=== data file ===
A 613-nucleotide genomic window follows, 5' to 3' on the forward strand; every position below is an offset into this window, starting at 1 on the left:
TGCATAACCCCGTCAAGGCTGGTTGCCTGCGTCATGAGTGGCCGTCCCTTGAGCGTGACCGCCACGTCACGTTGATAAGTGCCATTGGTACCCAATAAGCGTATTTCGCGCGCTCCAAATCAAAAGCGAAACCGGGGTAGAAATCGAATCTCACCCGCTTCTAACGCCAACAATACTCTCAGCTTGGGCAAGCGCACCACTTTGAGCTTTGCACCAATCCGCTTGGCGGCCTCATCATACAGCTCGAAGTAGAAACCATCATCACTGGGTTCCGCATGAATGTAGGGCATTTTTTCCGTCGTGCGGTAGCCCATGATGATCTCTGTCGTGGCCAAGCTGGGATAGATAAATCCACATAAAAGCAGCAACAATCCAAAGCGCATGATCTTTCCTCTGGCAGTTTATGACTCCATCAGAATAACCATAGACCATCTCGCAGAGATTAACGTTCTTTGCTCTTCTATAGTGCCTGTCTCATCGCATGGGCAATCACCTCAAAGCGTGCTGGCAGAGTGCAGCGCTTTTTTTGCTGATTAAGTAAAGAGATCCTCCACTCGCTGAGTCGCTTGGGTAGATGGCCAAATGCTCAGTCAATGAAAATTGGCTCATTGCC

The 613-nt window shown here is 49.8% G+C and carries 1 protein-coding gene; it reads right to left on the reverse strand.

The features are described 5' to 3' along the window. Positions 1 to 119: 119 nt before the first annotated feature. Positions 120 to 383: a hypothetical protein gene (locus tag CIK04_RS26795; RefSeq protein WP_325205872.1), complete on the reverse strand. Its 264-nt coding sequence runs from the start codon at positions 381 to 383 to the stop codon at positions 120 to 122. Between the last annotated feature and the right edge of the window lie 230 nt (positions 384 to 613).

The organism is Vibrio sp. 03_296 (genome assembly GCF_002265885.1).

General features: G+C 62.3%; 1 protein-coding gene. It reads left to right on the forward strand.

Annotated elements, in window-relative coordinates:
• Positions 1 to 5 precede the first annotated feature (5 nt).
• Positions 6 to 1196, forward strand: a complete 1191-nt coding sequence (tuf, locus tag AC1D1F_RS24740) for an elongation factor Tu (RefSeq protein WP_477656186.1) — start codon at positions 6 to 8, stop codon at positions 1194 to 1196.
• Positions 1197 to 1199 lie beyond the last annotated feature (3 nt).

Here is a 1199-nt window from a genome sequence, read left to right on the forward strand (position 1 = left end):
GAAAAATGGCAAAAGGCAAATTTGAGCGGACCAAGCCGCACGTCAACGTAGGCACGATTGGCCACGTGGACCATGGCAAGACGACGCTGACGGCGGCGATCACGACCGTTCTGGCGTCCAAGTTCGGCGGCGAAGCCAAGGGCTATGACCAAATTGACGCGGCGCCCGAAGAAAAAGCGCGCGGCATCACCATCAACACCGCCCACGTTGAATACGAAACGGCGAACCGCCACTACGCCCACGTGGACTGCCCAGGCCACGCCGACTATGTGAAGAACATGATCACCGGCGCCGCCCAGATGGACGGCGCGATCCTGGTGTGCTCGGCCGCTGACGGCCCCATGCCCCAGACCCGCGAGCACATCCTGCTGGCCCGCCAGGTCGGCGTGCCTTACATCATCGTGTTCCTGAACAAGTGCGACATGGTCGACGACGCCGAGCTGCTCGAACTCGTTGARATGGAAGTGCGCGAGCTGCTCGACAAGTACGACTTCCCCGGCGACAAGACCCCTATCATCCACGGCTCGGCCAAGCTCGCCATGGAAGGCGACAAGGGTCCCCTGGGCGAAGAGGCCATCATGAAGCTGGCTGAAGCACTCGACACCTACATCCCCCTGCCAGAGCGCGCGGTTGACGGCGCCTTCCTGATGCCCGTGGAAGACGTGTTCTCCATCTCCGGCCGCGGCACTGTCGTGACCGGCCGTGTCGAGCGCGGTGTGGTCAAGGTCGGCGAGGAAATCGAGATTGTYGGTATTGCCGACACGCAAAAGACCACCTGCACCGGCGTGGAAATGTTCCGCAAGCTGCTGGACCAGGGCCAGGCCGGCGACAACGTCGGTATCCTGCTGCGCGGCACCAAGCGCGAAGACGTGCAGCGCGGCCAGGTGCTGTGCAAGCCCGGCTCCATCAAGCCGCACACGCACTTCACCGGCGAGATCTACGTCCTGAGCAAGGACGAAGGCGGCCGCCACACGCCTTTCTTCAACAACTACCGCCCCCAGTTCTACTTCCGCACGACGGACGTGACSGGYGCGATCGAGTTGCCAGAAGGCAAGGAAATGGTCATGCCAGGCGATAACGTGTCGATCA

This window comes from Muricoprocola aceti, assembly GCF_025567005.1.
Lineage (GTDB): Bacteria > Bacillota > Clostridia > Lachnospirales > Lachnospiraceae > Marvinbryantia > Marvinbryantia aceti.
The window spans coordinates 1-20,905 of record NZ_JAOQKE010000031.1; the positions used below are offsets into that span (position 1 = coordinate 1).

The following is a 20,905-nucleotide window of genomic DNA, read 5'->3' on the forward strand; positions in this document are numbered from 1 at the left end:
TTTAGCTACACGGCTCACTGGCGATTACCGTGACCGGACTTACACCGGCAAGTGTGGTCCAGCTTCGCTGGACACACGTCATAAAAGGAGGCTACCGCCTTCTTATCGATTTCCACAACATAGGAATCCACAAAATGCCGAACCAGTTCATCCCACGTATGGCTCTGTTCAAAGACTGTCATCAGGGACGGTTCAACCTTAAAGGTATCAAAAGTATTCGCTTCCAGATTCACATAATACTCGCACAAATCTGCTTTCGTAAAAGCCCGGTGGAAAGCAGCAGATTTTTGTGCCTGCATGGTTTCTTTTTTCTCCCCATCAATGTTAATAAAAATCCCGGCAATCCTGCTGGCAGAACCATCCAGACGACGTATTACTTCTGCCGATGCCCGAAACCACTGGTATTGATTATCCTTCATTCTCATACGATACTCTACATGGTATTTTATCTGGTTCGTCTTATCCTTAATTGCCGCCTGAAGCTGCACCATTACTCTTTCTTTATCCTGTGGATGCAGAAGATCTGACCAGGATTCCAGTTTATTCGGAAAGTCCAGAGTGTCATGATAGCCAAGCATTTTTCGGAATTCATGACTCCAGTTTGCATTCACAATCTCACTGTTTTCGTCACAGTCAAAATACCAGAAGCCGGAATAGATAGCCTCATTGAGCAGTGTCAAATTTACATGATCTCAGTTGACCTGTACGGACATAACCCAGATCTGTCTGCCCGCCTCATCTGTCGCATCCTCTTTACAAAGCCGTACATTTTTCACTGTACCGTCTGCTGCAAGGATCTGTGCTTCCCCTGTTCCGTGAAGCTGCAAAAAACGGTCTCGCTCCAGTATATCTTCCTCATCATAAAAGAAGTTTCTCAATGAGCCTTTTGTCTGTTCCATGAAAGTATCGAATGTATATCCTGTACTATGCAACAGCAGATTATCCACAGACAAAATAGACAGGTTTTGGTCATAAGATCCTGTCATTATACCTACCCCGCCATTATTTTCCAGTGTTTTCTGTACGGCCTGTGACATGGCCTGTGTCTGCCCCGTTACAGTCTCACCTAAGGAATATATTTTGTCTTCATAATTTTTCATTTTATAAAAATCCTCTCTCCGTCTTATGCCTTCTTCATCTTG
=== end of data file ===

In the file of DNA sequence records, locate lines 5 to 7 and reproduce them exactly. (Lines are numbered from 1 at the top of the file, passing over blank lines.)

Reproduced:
The organism is Vibrio sp. 03_296 (genome assembly GCF_002265885.1).

General features: G+C 62.3%; 1 protein-coding gene. It reads left to right on the forward strand.

Annotated elements, in window-relative coordinates: